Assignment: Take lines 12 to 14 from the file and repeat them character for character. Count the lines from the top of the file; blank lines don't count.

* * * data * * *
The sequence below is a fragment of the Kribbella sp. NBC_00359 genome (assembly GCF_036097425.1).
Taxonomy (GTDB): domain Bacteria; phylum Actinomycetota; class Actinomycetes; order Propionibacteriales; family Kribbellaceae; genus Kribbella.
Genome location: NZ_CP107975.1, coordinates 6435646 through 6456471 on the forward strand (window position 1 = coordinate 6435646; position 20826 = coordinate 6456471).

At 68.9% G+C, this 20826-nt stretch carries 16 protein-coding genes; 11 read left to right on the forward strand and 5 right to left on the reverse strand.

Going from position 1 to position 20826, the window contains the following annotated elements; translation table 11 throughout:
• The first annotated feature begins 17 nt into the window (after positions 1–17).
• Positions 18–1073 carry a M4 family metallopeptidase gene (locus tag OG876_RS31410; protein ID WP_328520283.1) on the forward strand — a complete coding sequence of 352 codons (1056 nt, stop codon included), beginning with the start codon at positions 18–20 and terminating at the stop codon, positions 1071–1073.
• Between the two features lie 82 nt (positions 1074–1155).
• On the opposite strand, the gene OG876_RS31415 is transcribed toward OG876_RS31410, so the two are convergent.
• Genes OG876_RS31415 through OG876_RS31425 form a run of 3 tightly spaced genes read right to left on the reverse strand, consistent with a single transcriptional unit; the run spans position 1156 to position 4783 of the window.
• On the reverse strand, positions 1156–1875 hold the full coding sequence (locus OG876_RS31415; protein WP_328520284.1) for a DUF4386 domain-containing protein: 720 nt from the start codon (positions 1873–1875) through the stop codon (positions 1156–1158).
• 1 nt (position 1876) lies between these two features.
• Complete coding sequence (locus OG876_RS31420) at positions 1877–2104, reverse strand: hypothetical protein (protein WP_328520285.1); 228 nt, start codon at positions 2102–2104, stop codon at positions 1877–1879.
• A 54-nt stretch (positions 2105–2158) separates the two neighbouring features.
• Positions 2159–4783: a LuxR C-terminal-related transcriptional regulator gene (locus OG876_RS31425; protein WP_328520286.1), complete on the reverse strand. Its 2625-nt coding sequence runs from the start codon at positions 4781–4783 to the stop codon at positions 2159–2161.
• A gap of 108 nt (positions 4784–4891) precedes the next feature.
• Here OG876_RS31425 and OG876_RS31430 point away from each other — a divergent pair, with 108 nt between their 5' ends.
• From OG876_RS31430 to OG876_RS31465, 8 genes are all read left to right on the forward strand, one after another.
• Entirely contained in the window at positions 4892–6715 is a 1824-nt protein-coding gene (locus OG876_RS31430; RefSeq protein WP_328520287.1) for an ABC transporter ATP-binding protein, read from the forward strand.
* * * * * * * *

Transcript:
• 1 nt (position 1876) lies between these two features.
• Complete coding sequence (locus OG876_RS31420) at positions 1877–2104, reverse strand: hypothetical protein (protein WP_328520285.1); 228 nt, start codon at positions 2102–2104, stop codon at positions 1877–1879.
• A 54-nt stretch (positions 2105–2158) separates the two neighbouring features.